Speaking of detection: how do we spot an exomoon?
Exomoons in the Making
Most exoplanets have been observed by the transit photometry method: if they pass across the disc of their star from our point of view, we see it as a temporary and regular dip in that star’s light. The light curve can tell a more complicated story, though. It could show us debris from planet collisions, cometary clouds, rings, alien megastructures (none yet)—or moons. Basically, we’d see regular smaller dips near the planet-caused “main event,” and their timing and intensity would depend on the size and orbit of the moon.
In some cases, we could even see a transiting exomoon when the planet itself doesn’t transit from our point of view, but its so-called Hill sphere—basically the space where it can retain satellites—does. That’s likely the case of Beta Pictoris b, a massive young planet just over sixty lightyears away, whose Hill sphere may have transited in front of the bright star Beta Pictoris in 2017 and 2018. Astronomers tried to spot moons or rings, but none were found then. The next transit event will happen in the late 2030s; there’s still time to prepare to spot some moons!
We can also detect variations in the timing of planetary transits. These would have been caused by the gravitational influence of another massive object—such as another planet in the system or a moon. There are more detection methods than these, but transits and their timing variations are the most realistic for larger-scale surveys with current technology (interestingly, if we wanted to observe exomoon transits in front of a planet, seeking them around rogue planets might be a good idea).
So far, most exomoon candidates have been detected with those two methods. There have been claims of over twenty extrasolar moons, but the evidence is not convincing yet. The most recent candidate has been announced in January 2022. The candidate moon orbits the giant planet Kepler-1708 b around a Sun-like star—in the habitable zone, no less. But the moon, if it really exists, is unlikely to be conventionally habitable. It appears to be similar to Neptune in size. The case for the moon seems strong—but it’s not certain yet. More observations will tell.
What does the future hold, overall, for exomoon enthusiasts? We can probably look forward to more evidence of moon-forming regions around exoplanets, such as that which the ALMA array spotted around the young exoplanet PDS 70 b; with enough data, we might be able to make more educated guesses about the likelihood of large moons around planets of different masses, orbits, or stellar systems.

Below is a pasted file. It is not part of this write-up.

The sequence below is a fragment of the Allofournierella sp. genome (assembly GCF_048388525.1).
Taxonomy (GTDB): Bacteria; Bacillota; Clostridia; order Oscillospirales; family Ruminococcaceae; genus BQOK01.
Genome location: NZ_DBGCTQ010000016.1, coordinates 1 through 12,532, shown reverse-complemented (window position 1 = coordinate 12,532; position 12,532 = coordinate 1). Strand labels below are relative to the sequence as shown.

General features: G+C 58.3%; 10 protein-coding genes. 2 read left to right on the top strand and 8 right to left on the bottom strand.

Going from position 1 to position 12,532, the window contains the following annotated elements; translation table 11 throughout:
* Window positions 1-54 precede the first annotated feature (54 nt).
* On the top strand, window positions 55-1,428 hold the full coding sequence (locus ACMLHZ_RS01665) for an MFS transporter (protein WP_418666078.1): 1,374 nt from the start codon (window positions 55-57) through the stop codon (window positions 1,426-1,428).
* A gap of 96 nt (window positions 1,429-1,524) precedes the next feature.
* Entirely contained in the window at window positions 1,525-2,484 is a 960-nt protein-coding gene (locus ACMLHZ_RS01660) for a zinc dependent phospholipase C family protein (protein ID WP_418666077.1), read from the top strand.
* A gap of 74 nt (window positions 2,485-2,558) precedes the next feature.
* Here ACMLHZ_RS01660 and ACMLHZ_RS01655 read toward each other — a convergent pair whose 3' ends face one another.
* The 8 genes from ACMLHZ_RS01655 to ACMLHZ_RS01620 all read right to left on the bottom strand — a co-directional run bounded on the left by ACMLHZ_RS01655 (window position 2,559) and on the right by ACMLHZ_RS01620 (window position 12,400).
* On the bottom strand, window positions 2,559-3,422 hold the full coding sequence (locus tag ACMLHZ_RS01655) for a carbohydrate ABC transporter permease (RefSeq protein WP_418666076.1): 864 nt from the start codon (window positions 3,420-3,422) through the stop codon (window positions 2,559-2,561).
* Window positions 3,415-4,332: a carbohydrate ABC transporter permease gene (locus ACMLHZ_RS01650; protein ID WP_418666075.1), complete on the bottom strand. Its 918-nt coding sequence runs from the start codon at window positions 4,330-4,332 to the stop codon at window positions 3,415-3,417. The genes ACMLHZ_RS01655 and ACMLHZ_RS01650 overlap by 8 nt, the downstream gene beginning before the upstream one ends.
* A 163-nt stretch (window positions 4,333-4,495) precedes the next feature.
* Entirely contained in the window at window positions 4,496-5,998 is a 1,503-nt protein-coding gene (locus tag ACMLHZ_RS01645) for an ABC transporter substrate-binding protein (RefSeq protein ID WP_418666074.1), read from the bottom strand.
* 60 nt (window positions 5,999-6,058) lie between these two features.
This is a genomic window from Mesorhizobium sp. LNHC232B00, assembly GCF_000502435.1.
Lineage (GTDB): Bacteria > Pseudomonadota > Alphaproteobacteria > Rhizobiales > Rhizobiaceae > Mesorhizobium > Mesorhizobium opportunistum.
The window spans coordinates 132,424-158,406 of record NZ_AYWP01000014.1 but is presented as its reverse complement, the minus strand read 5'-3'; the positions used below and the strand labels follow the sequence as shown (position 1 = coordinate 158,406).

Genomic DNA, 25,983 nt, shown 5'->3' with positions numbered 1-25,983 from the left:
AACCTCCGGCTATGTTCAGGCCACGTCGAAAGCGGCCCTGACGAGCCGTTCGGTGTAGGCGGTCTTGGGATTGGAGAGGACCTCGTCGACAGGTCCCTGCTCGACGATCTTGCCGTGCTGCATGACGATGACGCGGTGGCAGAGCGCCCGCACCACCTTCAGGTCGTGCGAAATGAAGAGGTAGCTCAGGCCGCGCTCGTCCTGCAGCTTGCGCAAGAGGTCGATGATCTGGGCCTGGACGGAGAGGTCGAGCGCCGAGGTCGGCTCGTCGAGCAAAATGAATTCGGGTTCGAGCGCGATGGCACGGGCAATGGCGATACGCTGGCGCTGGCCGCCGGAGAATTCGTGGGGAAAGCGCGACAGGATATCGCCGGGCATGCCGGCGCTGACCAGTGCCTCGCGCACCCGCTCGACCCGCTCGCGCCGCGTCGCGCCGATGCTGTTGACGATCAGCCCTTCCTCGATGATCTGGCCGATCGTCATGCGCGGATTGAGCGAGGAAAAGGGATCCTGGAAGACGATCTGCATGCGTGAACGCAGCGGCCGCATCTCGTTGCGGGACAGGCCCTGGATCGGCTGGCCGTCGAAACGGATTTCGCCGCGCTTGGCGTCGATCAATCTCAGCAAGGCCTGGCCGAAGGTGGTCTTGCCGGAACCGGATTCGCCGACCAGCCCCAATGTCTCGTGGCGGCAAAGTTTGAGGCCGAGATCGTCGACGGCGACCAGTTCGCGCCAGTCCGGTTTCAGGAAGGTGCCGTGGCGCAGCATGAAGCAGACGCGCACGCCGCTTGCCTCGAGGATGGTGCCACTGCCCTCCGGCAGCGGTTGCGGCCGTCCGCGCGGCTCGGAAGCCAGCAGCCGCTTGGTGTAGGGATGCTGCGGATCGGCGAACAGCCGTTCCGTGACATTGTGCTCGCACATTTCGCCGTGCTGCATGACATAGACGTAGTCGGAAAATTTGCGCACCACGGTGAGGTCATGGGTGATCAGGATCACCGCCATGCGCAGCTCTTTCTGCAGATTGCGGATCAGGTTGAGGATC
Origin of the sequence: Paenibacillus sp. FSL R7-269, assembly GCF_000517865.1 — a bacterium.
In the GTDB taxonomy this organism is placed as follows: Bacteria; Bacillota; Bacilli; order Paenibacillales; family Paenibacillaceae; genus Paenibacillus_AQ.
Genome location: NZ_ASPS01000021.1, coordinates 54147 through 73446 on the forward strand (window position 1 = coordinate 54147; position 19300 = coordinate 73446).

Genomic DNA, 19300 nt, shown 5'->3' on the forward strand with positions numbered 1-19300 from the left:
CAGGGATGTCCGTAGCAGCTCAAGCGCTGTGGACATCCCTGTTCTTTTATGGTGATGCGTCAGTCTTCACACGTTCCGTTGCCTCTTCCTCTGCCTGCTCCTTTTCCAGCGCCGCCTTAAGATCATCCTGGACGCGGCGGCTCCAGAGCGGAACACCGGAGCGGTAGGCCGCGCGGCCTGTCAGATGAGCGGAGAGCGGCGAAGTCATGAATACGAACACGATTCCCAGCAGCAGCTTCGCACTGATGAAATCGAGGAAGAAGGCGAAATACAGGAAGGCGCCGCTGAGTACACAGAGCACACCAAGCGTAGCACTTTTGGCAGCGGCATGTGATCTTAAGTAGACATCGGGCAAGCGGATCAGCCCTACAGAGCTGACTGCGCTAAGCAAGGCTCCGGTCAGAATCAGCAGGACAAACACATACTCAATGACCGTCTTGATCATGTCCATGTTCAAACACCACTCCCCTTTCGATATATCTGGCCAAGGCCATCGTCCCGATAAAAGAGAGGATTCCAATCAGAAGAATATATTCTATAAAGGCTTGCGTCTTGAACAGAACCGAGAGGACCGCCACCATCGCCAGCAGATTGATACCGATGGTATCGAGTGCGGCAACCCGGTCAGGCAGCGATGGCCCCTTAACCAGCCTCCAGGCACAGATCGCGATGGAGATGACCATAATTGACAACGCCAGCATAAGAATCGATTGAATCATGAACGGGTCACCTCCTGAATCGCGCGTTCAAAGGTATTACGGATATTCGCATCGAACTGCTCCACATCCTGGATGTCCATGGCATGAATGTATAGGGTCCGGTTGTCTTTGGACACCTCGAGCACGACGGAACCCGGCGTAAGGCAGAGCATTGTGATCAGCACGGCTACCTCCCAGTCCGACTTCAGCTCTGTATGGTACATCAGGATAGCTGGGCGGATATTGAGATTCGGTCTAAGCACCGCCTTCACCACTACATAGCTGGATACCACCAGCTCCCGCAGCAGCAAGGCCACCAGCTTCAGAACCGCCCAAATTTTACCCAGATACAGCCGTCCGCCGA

More fully formed exomoon candidates can also be expected from analyses of the Kepler mission data and from the ongoing TESS mission. We can realistically expect some confirmed exomoons in this decade.
And once we have them, we could find out whether they have an atmosphere—and try to characterize its composition, since that appears possible for moons as well. So, are we going to find a moon with carbon dioxide, water vapor, even molecular oxygen anytime soon—somewhere like Star Wars’ Endor?
That I don’t dare guess—but I’ll certainly keep hoping.
Julie Nováková is a scientist, educator and award-winning Czech author, editor and translator of science fiction, fantasy and detective stories. She published seven novels, one anthology, one story collection and over thirty short pieces in Czech. Her work in English appeared in Clarkesworld, Asimov’s, Analog, and elsewhere. Her works have been translated into eight languages so far, and she translates Czech stories into English (in Tor.com, Strange Horizons, F&SF, Clarkesworld, and Welkin Magazine). She edited or co-edited an anthology of Czech speculative fiction in translation, Dreams From Beyond, a book of European SF in Filipino translation, Haka, an outreach e-book of astrobiological SF, Strangest of All, and its more ambitious follow-up print and ebook anthology Life Beyond Us (Laksa Media, upcoming in late 2022). Julie’s newest book is a story collection titled The Ship Whisperer (Arbiter Press, 2020). She is a recipient of the European fandom’s Encouragement Award and multiple Czech genre awards. She’s active in science outreach, education and nonfiction writing, and co-leads the outreach group of the European Astrobiology Institute. She’s a member of the XPRIZE Sci-fi Advisory Council.